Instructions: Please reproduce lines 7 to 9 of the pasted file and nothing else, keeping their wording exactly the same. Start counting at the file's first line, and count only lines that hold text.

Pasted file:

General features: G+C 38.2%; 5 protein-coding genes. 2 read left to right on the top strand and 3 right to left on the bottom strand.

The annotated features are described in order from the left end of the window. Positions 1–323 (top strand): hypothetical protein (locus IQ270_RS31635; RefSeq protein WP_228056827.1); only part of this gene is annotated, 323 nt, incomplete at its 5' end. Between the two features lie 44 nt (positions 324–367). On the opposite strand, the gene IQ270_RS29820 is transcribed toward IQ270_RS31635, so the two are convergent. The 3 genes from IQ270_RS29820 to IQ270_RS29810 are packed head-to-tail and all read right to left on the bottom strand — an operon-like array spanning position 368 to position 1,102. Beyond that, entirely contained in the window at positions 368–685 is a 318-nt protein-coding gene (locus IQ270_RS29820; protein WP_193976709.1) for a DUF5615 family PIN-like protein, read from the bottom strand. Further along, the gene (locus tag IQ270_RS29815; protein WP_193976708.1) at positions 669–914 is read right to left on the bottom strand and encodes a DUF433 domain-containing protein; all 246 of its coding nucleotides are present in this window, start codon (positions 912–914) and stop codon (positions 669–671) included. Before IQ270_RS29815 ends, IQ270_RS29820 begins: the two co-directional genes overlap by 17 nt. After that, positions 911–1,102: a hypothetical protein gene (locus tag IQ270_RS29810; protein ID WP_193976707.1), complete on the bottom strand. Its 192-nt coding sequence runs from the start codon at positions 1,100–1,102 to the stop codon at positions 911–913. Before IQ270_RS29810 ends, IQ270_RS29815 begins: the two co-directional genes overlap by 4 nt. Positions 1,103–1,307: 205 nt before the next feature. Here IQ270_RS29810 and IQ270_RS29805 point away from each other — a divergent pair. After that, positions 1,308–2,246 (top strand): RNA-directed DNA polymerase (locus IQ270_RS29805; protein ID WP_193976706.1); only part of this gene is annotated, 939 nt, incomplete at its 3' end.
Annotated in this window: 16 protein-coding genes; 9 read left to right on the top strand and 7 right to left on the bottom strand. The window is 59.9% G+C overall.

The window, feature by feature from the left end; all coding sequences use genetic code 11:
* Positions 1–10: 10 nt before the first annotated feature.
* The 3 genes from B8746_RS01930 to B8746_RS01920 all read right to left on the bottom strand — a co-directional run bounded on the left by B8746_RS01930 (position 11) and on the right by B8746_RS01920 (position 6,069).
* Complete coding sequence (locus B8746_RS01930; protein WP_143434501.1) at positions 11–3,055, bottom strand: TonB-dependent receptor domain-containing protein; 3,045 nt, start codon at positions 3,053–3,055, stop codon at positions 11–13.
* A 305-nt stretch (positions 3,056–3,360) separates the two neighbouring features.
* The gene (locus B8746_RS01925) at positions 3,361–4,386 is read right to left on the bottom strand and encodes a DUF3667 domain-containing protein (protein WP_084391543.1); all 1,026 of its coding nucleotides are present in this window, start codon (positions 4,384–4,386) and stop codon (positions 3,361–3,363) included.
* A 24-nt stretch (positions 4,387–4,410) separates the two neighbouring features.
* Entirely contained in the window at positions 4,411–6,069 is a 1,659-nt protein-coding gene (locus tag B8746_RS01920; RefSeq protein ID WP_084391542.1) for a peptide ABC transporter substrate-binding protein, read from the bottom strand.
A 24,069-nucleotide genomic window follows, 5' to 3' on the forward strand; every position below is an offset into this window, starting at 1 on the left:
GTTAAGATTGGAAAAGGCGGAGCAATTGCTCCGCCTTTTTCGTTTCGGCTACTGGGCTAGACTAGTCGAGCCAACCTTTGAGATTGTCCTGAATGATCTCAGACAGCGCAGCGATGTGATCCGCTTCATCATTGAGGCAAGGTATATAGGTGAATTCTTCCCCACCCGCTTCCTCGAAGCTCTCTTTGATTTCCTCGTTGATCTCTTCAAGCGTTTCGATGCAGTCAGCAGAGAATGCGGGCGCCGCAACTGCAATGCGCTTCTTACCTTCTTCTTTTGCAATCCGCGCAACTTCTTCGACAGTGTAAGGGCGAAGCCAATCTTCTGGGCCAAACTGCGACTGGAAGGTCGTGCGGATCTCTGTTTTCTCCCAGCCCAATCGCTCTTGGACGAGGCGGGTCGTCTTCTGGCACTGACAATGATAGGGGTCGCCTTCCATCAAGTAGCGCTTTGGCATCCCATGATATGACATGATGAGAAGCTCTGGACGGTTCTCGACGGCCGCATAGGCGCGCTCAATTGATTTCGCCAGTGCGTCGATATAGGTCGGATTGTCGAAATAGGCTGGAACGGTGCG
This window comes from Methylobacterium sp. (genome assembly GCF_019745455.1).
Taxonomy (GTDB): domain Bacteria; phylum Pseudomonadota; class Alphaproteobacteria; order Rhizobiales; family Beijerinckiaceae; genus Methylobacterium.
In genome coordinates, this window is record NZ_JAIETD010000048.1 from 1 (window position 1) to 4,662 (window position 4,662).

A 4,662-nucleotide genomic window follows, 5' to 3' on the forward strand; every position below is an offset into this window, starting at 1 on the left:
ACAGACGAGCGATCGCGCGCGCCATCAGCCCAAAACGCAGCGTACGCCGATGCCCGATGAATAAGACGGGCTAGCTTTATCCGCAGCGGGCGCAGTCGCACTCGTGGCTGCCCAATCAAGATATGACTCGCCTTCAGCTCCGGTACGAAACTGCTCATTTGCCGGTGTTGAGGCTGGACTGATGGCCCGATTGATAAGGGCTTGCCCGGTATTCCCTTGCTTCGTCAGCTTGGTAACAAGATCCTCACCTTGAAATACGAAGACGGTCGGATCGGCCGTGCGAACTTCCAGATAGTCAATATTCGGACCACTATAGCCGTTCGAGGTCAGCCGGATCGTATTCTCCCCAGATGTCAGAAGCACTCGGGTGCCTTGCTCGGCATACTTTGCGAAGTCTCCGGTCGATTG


* Complete coding sequence (locus B8746_RS01930; protein WP_143434501.1) at positions 11–3,055, bottom strand: TonB-dependent receptor domain-containing protein; 3,045 nt, start codon at positions 3,053–3,055, stop codon at positions 11–13.
* A 305-nt stretch (positions 3,056–3,360) separates the two neighbouring features.
* The gene (locus B8746_RS01925) at positions 3,361–4,386 is read right to left on the bottom strand and encodes a DUF3667 domain-containing protein (protein WP_084391543.1); all 1,026 of its coding nucleotides are present in this window, start codon (positions 4,384–4,386) and stop codon (positions 3,361–3,363) included.